Senate Wants To Protect Athletes In Fallout Of Nassar Abuse Cases

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Senate Wants To Protect Athletes In Fallout Of Nassar Abuse Cases
The bill would make sports governing bodies legally liable for failing to report abuse by doctors or coaches, among other measures.
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Lawmakers are acting to protect Olympic athletes after reports found systemic failures in disclosing and stopping Larry Nassar's sexual abuse.

Nassar, the former team doctor for USA Gymnastics, was sentenced to up to 175 years in prison last year for sexual abuse. More than 300 women and girls accused him of sexual misconduct. A procession of women, including Olympic medalists, testified at his trial on the abuse they suffered under his medical supervision.

This week, a Senate subcommittee announced it would introduce the Empowering Olympic and Amateur Athletes Act of 2019.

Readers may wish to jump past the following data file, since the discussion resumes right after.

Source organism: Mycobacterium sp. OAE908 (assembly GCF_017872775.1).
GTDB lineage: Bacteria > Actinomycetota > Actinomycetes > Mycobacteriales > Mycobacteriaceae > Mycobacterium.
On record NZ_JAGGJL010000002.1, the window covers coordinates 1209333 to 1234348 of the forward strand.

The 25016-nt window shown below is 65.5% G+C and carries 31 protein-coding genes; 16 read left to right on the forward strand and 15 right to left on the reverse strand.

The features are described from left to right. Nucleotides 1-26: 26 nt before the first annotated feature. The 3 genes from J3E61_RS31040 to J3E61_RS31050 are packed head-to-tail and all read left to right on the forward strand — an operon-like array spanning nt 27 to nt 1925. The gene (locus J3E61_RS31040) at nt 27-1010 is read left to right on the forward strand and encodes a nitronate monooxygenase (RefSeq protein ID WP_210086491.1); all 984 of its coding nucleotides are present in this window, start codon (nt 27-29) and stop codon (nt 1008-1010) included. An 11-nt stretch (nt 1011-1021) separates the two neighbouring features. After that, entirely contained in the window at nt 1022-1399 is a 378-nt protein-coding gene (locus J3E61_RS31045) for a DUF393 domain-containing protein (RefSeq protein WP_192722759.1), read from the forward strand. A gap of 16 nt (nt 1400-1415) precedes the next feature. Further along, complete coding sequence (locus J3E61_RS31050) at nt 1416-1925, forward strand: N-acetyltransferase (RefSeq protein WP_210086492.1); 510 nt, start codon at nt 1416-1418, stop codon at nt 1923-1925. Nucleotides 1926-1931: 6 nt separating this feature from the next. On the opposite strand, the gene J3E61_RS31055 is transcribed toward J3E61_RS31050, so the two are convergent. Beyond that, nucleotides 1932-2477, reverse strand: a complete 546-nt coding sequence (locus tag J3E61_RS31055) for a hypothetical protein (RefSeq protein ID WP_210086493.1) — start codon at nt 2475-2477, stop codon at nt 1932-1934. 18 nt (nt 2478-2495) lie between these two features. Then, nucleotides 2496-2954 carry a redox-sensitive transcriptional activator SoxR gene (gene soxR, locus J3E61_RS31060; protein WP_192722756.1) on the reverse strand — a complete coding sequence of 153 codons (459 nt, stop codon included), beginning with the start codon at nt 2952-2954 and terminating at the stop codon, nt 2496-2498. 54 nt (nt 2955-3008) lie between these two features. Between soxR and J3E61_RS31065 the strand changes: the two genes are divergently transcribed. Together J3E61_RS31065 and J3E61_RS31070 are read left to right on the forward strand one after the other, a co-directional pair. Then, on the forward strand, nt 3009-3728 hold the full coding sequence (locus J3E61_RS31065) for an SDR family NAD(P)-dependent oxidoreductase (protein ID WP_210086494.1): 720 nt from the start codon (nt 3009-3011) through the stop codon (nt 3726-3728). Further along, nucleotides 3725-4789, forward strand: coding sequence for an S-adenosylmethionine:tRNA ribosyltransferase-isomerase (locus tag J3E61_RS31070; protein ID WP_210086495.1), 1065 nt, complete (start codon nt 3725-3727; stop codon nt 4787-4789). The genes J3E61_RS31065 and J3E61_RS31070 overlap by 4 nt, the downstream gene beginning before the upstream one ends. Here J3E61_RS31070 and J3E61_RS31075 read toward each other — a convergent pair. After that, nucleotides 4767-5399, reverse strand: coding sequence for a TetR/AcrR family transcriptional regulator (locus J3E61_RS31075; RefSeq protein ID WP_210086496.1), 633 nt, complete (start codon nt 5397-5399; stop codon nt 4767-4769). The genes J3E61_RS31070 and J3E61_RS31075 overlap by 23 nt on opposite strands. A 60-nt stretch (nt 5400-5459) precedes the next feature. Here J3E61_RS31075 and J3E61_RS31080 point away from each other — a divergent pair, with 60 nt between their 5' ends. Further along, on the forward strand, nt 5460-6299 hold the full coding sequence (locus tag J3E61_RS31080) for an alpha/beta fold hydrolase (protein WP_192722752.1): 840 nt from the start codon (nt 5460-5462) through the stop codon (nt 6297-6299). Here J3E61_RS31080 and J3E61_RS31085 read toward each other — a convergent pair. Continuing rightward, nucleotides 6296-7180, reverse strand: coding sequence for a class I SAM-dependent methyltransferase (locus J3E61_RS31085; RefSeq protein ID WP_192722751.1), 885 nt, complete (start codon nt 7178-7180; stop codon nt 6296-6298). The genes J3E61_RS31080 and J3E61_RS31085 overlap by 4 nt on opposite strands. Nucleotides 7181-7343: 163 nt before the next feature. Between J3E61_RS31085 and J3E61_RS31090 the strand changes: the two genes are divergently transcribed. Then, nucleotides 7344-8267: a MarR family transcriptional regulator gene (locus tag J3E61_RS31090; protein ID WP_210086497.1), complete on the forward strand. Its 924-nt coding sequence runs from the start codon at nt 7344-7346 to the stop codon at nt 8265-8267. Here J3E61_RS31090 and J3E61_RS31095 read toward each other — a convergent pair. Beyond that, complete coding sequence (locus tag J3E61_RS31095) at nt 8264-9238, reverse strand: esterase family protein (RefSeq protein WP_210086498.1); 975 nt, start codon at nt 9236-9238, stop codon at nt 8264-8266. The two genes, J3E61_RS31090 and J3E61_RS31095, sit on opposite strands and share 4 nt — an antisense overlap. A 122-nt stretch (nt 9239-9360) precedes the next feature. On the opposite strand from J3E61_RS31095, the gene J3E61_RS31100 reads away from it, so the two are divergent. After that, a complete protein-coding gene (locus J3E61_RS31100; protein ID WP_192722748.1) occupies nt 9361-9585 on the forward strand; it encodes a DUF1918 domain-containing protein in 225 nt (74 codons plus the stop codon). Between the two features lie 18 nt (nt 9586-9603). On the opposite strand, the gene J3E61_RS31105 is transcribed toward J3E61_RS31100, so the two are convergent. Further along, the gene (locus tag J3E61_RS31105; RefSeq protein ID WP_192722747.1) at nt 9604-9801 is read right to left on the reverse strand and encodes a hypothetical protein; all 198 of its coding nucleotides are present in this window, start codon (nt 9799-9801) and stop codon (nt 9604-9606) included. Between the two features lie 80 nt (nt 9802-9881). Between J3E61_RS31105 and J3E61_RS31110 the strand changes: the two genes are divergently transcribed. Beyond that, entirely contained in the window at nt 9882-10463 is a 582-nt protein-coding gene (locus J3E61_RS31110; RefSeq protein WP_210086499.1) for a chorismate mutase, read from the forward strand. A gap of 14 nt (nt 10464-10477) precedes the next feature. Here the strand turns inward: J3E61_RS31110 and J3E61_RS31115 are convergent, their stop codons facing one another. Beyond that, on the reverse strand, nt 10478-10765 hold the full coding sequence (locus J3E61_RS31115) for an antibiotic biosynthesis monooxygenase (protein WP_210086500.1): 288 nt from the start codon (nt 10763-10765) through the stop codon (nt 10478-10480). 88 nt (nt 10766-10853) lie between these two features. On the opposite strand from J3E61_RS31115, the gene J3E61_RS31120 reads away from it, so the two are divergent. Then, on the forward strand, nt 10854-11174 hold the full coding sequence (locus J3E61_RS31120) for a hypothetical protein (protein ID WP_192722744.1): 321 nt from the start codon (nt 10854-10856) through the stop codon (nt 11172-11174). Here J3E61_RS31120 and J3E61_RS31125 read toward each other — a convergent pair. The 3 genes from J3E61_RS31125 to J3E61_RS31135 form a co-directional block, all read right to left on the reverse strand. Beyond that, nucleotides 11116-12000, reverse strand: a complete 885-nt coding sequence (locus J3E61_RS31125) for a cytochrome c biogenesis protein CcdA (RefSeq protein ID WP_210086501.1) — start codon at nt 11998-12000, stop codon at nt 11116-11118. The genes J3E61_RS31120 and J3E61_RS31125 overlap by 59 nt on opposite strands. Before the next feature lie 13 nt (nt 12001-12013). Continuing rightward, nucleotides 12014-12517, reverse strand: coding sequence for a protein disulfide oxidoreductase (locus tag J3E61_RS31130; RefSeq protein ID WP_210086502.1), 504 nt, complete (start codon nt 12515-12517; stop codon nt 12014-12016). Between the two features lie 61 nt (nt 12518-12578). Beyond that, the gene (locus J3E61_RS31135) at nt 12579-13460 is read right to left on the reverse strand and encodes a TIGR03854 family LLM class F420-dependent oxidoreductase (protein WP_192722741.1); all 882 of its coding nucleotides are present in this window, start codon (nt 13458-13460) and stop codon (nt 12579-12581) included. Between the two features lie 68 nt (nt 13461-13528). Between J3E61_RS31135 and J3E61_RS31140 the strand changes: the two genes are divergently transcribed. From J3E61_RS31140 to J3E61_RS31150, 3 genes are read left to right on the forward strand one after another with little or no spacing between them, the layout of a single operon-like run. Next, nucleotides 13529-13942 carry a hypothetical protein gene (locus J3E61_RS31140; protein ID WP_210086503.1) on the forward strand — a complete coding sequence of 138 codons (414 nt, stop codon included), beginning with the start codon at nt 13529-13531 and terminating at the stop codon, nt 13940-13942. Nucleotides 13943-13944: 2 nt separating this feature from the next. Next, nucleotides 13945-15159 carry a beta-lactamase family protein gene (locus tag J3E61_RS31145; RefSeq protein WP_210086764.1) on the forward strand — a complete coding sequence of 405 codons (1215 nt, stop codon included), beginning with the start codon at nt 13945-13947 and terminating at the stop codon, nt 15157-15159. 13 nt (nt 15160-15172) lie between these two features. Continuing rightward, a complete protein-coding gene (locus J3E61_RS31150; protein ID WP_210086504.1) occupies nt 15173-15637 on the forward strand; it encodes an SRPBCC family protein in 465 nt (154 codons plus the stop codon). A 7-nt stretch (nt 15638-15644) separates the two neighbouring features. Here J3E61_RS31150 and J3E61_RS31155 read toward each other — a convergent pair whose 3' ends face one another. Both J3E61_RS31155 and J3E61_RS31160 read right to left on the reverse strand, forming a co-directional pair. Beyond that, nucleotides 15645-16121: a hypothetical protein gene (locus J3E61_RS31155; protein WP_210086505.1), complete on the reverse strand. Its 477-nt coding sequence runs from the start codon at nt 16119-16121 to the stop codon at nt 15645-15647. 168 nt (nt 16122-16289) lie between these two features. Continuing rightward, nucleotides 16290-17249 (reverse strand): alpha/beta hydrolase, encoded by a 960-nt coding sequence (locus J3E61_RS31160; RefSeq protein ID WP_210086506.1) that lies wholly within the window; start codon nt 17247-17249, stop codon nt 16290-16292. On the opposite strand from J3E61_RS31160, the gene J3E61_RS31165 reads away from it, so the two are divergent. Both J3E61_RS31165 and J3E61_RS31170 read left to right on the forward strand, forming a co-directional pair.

The legislation aims to make sports governing bodies legally liable for failing to report abuse by doctors, coaches or other employees. It would also require the United States Olympic and Paralympic Committee to contribute $20 million a year to an independent group that advocates for athletes reporting physical, mental or sexual abuse.

The proposal follows an 18-month committee investigation that faulted the FBI, the U.S. Olympic Committee, USA Gymnastics and Michigan State University for failing to stop Nassar despite knowing about allegations against him.

An independent analysis commissioned by U.S. Olympic officials found much of the same thing. In that report, released in December, an outside law firm found Nassar's conduct continued as "numerous institutions and individuals enabled his abuse and failed to stop him."

It said: "These institutions and individuals ignored red flags, failed to recognized textbook grooming behaviors, or in some egregious instances, dismissed clear calls for help from girls and young women."

Republican Sen. Jerry Moran, the Senate subcommittee's co-chair, told NBC that "terrible things happened" but that "almost without exception," authorities failed to respond. And Democratic co-chair Sen. Richard Blumenthal said Nassar "was far from a lone wolf" because "he was enabled by others" who failed to stop him.

In December, the U.S. Olympic Committee formally apologized for Nassar's crimes to sexual abuse survivors and their families. It announced new leadership and reforms meant to QUOTE "create a more safe and supportive training environment for its athletes."